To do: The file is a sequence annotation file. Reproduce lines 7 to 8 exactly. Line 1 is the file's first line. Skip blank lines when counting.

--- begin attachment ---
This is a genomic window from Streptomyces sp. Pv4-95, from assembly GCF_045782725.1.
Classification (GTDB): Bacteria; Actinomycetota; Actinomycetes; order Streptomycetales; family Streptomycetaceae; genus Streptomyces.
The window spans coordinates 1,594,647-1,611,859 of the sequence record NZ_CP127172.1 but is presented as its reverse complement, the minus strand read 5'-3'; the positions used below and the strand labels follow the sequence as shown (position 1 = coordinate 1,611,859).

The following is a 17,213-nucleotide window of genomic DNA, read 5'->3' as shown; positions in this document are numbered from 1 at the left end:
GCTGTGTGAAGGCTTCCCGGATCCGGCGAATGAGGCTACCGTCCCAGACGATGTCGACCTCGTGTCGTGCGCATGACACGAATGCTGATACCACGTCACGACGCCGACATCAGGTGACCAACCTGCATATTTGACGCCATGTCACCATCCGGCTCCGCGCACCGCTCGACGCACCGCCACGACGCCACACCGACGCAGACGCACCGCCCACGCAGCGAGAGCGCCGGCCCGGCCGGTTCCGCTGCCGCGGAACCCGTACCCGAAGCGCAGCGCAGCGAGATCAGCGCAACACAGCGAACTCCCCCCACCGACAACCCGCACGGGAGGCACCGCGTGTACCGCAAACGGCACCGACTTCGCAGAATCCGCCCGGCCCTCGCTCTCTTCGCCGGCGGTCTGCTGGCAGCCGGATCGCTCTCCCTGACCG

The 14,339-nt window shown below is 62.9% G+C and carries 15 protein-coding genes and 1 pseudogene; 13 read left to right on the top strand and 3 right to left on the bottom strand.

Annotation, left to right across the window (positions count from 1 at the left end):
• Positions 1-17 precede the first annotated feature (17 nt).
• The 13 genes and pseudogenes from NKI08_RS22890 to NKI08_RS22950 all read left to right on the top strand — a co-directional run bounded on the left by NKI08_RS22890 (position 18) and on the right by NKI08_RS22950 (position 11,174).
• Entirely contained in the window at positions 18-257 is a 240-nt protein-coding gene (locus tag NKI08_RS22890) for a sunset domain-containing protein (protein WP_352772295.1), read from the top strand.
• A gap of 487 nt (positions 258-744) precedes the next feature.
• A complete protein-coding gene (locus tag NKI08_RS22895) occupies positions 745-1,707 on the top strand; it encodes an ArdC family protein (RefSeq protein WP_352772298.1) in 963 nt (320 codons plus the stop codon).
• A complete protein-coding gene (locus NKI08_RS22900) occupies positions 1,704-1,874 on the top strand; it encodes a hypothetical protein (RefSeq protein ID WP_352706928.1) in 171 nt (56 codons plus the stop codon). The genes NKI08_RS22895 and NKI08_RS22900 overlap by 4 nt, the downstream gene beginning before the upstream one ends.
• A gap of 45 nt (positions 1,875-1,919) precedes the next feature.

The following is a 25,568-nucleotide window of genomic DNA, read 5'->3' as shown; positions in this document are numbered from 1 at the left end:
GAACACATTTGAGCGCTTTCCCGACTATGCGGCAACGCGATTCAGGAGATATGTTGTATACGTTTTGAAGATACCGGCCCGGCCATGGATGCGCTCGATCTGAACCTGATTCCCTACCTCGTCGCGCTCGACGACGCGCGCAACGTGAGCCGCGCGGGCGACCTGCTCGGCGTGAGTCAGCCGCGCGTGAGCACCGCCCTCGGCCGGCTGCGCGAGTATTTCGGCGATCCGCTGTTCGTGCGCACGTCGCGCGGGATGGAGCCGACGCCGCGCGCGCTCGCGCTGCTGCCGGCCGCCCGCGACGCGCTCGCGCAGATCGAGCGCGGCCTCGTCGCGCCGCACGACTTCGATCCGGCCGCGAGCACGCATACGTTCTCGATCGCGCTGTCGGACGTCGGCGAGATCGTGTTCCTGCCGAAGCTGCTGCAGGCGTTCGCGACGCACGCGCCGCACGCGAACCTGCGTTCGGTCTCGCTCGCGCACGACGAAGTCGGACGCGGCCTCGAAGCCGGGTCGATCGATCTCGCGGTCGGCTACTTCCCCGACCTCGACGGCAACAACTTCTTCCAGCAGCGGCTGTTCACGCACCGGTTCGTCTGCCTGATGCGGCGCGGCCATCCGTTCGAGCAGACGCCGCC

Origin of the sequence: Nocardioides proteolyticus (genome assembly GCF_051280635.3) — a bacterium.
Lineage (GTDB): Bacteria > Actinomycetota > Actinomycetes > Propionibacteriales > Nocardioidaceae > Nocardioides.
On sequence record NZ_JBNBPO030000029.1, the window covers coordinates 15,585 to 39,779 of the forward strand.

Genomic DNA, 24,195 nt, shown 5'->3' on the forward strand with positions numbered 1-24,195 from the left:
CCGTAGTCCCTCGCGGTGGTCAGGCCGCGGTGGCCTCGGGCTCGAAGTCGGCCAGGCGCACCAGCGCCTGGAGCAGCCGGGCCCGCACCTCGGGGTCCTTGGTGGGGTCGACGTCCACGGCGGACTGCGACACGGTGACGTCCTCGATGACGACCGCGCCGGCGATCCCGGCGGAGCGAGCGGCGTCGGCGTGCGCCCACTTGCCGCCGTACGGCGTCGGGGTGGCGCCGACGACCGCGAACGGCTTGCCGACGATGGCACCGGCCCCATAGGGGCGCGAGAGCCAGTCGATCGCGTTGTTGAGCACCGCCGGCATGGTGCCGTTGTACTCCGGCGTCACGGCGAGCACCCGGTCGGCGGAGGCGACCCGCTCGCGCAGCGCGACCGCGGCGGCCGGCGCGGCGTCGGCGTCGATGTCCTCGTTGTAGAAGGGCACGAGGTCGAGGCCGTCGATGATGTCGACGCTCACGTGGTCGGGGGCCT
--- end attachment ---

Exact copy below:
Annotation, left to right across the window (positions count from 1 at the left end):
• Positions 1-17 precede the first annotated feature (17 nt).